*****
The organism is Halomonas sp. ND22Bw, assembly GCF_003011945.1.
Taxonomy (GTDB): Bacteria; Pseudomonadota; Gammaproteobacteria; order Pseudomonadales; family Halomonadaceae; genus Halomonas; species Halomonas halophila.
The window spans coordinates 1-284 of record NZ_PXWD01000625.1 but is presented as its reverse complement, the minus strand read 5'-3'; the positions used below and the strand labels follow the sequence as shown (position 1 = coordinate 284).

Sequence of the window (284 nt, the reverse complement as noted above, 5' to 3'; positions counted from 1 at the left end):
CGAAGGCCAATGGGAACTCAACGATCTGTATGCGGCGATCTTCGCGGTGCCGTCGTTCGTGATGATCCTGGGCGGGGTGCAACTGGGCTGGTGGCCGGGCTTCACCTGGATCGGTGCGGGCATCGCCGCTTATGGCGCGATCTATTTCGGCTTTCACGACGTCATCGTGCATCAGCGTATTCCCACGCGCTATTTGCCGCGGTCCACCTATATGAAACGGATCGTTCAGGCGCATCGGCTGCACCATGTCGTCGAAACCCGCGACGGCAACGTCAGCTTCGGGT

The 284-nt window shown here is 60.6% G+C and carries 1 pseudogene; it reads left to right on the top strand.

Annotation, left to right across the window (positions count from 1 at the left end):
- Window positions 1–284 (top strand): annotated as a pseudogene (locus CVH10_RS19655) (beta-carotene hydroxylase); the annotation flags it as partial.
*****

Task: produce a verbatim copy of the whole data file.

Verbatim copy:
The organism is Halomonas sp. ND22Bw, assembly GCF_003011945.1.
Taxonomy (GTDB): Bacteria; Pseudomonadota; Gammaproteobacteria; order Pseudomonadales; family Halomonadaceae; genus Halomonas; species Halomonas halophila.
The window spans coordinates 1-284 of record NZ_PXWD01000625.1 but is presented as its reverse complement, the minus strand read 5'-3'; the positions used below and the strand labels follow the sequence as shown (position 1 = coordinate 284).

Sequence of the window (284 nt, the reverse complement as noted above, 5' to 3'; positions counted from 1 at the left end):
CGAAGGCCAATGGGAACTCAACGATCTGTATGCGGCGATCTTCGCGGTGCCGTCGTTCGTGATGATCCTGGGCGGGGTGCAACTGGGCTGGTGGCCGGGCTTCACCTGGATCGGTGCGGGCATCGCCGCTTATGGCGCGATCTATTTCGGCTTTCACGACGTCATCGTGCATCAGCGTATTCCCACGCGCTATTTGCCGCGGTCCACCTATATGAAACGGATCGTTCAGGCGCATCGGCTGCACCATGTCGTCGAAACCCGCGACGGCAACGTCAGCTTCGGGT

The 284-nt window shown here is 60.6% G+C and carries 1 pseudogene; it reads left to right on the top strand.

Annotation, left to right across the window (positions count from 1 at the left end):
- Window positions 1–284 (top strand): annotated as a pseudogene (locus CVH10_RS19655) (beta-carotene hydroxylase); the annotation flags it as partial.